“In terms of high-end product influx into the U.S., Russians make up a pretty disproportionate cross-section of a lot of our assets. We see a lot of money pouring in from Russia,” said Donald Trump Jr. according to a Sept. 15, 2008 article. He said he had made a half-dozen trips to Russia during the previous 18 months.

The apex of Trump’s personal fascination with Russia may have been 2013, when he brought the Miss Universe pageant to Moscow and talked, yet again, of building a “Trump Tower” there. As Trump began hyping the pageant, he even tried to draw in Russia’s president himself, tweeting on June 18, 2013: “Do you think Putin will be going to The Miss Universe Pageant in November in Moscow — if so, will he become my new best friend?”

Suffice it to say that there exists a lengthy and well documented record of a Trump / Russia relationship which continues to the present day.
(Source:Washington Post Nov.2, 2017 "A history of Donald Trump’s business dealings in Russia")

The new client of Glenn Simpson's Fusion GPS (HRC/DNC) had given his firm an investigatory assignment with wide latitude

Simpson picked up the phone and called England.He knew exactly who he needed on this assignment. There is a row of Victorian terraced houses on a side street in London’s Belgravia district, each projecting a dowdy respectability with its stone front steps leading to a pair of alabaster pillars and then a glossy black door. A small, rectangular brass plate adjacent to a glossy black door on an older Victorian. Its dark letters discreetly announce: ORBIS BUSINESS INTELLIGENCE, LTD.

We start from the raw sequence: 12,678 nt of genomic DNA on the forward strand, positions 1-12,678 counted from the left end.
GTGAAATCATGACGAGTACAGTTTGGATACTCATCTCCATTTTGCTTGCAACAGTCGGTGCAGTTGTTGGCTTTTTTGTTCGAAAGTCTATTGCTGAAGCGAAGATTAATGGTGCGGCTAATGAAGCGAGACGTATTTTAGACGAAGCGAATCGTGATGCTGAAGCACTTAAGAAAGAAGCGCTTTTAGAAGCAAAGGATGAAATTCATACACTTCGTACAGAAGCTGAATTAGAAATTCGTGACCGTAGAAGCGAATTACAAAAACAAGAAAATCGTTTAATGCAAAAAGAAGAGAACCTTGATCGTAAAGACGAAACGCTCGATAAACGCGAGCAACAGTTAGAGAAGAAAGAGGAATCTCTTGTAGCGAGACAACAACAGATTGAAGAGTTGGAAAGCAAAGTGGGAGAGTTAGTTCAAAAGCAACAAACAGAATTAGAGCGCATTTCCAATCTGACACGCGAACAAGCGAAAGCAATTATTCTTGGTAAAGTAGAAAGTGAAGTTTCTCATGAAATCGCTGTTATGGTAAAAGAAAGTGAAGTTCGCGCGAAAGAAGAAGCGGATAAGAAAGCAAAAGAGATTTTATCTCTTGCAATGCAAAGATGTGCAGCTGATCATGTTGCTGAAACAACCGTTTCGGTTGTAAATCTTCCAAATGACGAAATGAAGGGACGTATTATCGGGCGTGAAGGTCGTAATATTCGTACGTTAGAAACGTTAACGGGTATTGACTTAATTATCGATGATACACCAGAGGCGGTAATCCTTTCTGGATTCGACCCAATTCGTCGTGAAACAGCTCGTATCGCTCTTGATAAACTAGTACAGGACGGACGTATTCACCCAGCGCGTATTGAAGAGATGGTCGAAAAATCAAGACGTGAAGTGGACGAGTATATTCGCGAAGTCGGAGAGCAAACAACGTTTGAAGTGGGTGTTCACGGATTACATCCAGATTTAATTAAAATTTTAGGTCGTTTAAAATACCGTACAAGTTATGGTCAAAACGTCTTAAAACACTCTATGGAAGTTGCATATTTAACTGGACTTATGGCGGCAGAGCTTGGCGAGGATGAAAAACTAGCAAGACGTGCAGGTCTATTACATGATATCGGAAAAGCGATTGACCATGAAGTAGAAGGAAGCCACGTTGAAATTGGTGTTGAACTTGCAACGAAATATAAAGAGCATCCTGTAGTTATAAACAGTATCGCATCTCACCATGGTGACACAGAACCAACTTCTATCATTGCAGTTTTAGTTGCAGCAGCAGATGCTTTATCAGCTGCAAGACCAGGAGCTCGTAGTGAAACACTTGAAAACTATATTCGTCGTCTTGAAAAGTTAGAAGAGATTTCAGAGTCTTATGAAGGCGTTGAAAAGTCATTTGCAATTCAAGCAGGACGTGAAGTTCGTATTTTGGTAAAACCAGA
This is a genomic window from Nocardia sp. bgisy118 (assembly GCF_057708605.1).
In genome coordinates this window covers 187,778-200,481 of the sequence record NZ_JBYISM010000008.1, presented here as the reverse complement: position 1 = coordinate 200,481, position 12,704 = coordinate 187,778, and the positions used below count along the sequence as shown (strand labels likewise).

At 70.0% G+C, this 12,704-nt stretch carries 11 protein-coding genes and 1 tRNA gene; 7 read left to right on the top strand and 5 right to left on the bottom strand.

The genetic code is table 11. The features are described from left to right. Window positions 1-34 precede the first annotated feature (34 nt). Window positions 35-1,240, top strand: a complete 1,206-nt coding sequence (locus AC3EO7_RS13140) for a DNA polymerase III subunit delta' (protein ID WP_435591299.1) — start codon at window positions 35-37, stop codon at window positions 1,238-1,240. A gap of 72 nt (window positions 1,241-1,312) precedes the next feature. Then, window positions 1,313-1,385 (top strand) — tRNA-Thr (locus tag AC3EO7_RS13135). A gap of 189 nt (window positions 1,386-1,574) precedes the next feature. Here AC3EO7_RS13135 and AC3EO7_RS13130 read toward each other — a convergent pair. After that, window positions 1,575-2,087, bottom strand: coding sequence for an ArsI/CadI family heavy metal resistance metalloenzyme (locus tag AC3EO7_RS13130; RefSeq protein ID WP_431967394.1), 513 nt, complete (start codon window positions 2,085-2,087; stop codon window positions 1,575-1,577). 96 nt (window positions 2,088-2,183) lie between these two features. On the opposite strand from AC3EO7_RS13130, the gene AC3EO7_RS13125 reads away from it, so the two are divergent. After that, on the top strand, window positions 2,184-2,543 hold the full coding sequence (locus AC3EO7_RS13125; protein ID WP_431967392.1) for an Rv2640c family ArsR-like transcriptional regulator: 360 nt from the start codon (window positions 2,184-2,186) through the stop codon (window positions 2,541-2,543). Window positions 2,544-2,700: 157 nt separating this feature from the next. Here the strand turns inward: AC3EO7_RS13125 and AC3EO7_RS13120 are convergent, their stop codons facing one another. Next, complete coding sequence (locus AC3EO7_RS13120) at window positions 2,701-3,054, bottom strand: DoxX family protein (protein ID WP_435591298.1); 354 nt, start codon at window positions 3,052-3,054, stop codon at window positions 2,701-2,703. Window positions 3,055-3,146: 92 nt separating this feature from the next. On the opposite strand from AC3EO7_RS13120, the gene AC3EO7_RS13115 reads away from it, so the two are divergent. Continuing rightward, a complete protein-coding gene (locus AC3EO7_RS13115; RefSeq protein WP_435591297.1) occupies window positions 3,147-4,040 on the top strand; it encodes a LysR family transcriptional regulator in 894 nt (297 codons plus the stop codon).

In their previous lives, the founding partners of Orbis, trained and nurtured by the Secret Intelligence Service, had been in the shadowy business of finding out secrets in the name of national interest. Now they performed more or less the same mission, only they had transferred their allegiance to the self-interests of the well-paying customers who hired them. And so it was that in June of 2016, Christopher Steele, ex-Cambridge Union president, ex-M.I.6 Moscow field agent, ex-head of M.I.6’s Russia desk, ex-adviser to British Special Forces on capture-or-kill ops in Afghanistan, and a 52-year-old father with four children, a new wife, three cats, and a sprawling brick-and-wood suburban palace in Surrey, received in his second-floor office at Orbis a transatlantic call from an old client.

The investigation mandate from Fusion GPS was for Steele to carry out an “open-ended” examination of Trump’s business record, including his bankruptcies.

From 2004 to 2009 Steele had headed M.I.6’s Russia Station, the London deskman directing Her Majesty’s covert penetration of Putin’s resurgent motherland.
He could count on an army of sources whose loyalty and information he had bought and paid for over the years. There was no safe way he could return to Russia to do the actual digging; the vengeful F.S.B. would be watching him closely. But he had active contacts. A lot of them.

"The investigation evolved somewhat quickly into issues of Trump's relationship to organized-crime figures.”

How good were Steele's sources? Consider what Steele would write in the memos he filed with Simpson:

Source A—to use the careful nomenclature of his dossier—was “a senior Russian Foreign Ministry figure.”
Source B was “a former top level intelligence officer still active in the Kremlin.” And both of these insiders, after “speaking to a trusted compatriot,” would claim that the Kremlin had spent years getting its hooks into Donald Trump.
Source C was not identified.